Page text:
Composite Family (Compositaceae)
Composites As Weeds
Some members of the aster family have become regarded as important weeds. In many cases, these are aesthetic weeds, because they occur abundantly in places where people, for whatever reason, do not want to see these plants. For example, the common dandelion (Taraxacum officinale), originally from Europe but now widely distributed in North America and elsewhere, is often regarded to be a weed of lawns and landscapes. This is largely because many people only want to see certain species of grasses in their lawns, so that any dicotyledonous plants, such as dandelions, are considered to be weeds. As a result, many people put a great deal of time and effort into manually digging dandelions out of their lawns, or they may use a herbicide such as 2,4-D to rid themselves of these perceived weeds.
Interestingly, many other people consider the spectacular, yellow displays that dandelion flowers can develop in lawns and pastures in the springtime to be very pleasing. Dandelions are also favored by some people as a food, especially the fresh leaves that are collected in the early springtime. Clearly, the judgement of a plant as an aesthetic weed is substantially a matter of perspective and context.
However, a few species in the aster family are weeds for somewhat more important reasons. Some species are weeds because they are poisonous to livestock. For example, the ragwort or stinking-Willie (Senecio jacobea) has alkaloids in its foliage that are toxic to liver of cattle. The natural range of the ragweed is Eurasia, but it has become an important weed in pastures in parts of North America and elsewhere, possibly having been introduced as an ornamental plant. Recently, several insect species that are herbivores of ragweed in its native habitats have been introduced to some of its invasive range, and these are showing promise as agents of biological control of this important pest.
Some other species in the aster family are important weeds of pastures because they are very spiny, and livestock cannot eat them. These inedible plants can become abundant in pastures, displacing valuable forage species. Some examples of these sorts of weeds in North America include various thistles introduced from Europe, such as bull thistle (Cirsium vulgare), field thistle (C. arvense), nodding thistle (Carduus nutans), and Scotch thistle (Onopordum acanthium).
Some species in the aster family have anatomical mechanisms of attaching their seeds to the fur of mammals, for the purposes of dispersal. Animals with large numbers of these seeds in their fur can become very irritated by the matting, and they may scratch themselves so much that wounds develop, with a risk of infection. Examples of weeds that stick to animals, and to the clothing of humans, include the beggar-ticks (for example, Bidens frondosa), and several introduced species known as burdock (for example, the greater burdock, Arctium lappa). Interestingly, the finely hooked bristles of the globular fruits of burdock were the inspiration for the development of the well-known fastening material known as velcro.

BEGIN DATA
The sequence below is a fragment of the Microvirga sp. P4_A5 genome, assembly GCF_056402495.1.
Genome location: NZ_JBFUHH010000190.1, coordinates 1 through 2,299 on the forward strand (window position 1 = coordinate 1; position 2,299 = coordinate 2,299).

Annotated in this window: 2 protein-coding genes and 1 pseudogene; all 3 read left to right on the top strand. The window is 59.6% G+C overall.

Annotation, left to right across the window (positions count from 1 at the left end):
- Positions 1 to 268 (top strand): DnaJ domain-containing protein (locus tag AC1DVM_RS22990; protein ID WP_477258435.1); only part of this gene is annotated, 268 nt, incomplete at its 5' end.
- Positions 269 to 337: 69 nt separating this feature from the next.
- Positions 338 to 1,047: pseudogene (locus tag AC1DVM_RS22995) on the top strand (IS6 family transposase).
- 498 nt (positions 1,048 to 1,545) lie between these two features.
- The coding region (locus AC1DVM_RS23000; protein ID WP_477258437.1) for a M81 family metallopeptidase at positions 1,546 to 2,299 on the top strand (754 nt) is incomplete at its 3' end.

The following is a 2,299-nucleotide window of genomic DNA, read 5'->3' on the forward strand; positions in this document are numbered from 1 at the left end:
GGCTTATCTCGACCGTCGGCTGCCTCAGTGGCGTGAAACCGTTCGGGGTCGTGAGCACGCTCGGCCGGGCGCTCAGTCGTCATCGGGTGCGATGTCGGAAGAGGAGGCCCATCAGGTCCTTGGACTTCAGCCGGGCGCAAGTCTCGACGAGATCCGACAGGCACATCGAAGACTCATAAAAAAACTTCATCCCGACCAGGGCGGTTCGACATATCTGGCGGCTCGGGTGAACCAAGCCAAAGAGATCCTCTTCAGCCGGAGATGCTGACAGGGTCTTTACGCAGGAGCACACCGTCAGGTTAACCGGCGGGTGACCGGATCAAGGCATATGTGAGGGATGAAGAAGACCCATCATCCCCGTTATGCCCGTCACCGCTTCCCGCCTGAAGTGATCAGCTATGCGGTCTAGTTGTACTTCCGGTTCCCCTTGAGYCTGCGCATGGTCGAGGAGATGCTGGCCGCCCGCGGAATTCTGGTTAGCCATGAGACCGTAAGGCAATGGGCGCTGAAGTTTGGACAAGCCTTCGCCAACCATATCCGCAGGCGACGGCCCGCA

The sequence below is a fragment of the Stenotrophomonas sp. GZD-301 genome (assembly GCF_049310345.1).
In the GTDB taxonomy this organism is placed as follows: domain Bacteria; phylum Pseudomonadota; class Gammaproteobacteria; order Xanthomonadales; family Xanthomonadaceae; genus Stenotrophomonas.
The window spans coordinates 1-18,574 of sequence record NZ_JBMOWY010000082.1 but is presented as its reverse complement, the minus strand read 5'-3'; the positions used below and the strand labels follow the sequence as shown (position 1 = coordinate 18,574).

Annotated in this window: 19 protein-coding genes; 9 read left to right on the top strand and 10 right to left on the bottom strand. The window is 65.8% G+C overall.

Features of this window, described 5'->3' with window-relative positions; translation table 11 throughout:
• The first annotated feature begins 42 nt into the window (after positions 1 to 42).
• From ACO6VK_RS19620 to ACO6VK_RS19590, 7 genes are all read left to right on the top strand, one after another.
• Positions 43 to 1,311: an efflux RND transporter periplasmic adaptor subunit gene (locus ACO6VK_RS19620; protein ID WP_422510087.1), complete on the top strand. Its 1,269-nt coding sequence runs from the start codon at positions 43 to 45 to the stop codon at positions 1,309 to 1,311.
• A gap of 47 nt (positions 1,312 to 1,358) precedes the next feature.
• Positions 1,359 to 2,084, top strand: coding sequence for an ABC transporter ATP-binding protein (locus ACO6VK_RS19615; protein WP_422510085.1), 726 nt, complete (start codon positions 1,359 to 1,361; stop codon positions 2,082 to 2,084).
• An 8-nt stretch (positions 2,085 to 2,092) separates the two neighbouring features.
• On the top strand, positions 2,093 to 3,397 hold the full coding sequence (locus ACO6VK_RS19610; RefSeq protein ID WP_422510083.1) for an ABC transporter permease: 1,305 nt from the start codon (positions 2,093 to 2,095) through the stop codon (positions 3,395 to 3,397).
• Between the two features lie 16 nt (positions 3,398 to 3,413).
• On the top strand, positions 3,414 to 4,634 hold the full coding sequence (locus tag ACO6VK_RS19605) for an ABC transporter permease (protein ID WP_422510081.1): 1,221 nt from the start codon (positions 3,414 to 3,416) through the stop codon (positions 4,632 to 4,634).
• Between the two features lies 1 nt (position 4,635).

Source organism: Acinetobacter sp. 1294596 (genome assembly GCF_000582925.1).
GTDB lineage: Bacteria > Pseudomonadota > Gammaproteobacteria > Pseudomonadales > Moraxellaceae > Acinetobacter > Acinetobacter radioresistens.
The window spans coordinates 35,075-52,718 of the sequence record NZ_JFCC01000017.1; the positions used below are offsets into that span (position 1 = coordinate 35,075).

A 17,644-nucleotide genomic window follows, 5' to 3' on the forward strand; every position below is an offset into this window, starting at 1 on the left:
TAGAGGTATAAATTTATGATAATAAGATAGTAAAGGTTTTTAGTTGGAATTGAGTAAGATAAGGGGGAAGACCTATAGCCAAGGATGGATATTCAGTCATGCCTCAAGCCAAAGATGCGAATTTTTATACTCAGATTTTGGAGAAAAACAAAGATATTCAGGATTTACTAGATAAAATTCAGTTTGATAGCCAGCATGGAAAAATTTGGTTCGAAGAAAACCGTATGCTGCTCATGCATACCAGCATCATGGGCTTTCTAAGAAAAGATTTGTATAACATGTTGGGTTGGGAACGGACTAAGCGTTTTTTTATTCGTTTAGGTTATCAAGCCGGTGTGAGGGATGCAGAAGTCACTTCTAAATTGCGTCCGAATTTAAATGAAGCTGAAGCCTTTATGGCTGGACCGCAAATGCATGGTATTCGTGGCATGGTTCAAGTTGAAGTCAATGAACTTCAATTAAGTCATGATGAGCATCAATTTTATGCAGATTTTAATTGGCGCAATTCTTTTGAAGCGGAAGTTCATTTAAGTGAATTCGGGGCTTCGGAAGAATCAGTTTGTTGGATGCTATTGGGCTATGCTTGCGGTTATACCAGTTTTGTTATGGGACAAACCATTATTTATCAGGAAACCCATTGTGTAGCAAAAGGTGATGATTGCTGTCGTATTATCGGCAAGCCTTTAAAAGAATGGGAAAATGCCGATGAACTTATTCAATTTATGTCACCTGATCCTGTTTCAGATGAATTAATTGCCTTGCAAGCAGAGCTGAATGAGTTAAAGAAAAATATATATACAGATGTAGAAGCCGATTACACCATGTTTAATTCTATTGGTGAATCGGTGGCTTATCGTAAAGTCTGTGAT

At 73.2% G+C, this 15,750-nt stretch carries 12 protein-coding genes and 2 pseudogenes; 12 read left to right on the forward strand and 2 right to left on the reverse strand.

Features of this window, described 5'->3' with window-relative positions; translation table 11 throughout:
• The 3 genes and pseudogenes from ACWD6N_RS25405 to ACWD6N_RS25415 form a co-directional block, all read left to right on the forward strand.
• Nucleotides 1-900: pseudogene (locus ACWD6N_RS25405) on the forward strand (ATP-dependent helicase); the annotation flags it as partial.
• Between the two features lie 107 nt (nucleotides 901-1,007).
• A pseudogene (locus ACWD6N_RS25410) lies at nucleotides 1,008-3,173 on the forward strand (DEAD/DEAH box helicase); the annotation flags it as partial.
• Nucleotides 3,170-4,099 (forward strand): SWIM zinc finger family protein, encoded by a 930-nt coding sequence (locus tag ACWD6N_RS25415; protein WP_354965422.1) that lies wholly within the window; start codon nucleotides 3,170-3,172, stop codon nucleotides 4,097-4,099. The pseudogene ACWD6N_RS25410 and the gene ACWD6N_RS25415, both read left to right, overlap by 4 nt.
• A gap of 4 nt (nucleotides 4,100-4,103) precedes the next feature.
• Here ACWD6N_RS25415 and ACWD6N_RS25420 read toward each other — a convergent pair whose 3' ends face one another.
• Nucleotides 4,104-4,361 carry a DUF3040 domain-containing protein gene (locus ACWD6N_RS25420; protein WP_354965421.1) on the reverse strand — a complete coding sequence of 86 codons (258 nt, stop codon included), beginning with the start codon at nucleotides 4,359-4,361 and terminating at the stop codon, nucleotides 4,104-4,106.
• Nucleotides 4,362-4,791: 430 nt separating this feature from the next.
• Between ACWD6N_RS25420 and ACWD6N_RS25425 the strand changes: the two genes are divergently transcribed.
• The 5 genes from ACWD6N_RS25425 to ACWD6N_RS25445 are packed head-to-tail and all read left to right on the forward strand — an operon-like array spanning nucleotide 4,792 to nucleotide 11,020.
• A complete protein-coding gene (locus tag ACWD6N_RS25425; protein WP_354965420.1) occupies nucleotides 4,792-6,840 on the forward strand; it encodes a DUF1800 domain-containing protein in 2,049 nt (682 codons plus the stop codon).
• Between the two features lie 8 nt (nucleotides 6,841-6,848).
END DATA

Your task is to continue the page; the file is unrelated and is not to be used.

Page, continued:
The several species that are known as ragweed (Ambrosia artemesiifolia and A. trifida) are the major causes of hay-fever during the summer and early autumn. The ragweeds are wind pollinated, and to achieve this function they shed large quantities of tiny, spiny-surfaced pollen grains to the wind. Many people have an allergy to ragweed pollen, and they may suffer greatly from hay-fever caused by ragweeds.
Interestingly, at about the same time that ragweeds are shedding their abundant pollen to the air, some other, more conspicuous species in the aster family are also flowering prolifically. For example, pastures, fields, and other habitats may develop spectacular shows of yellow goldenrods (Solidago spp.) and white, blue, or purple asters (Aster spp.) at that time of year. Because people notice these brightly colored plants, but not the relatively small and drab ragweeds, the asters and goldenrods are commonly blamed for hay-fever. For this reason, fields of these attractive plants may be mowed or herbicided to deal with this perceived weed-management problem. However, the asters and goldenrods are insect-pollinated, and they do not shed their pollen to the wind. Therefore, these plants are not the cause of hay-fever—they are merely implicated by their association in time with the guilty but inconspicuous ragweed. Indeed, even people who suffer badly from hay-fever, often do not recognize the rather plain-green, unobtrusive-looking ragweeds as the cause of their allergy.
Hvass, E. Plants That Serve and Feed Us. New York: Hippocrene Books, 1975.
Judd, Walter S., Christopher Campbell, Elizabeth A. Kellogg, Michael J. Donoghue, and Peter Stevens. Plant Systematics: A Phylogenetic Approach. 2nd ed. with CD-ROM. Suderland, MD: Sinauer, 2002.
Klein, R. M. The Green World. An Introduction to Plants and People. New York: Harper and Row, 1987.
Science EncyclopediaScience & Philosophy: Cluster compound to ConcupiscenceComposite Family (Compositaceae) - Characteristics Of The Asteraceae, Horticultural Species, Agricultural Species Of Composites, Other Useful Species Of Composites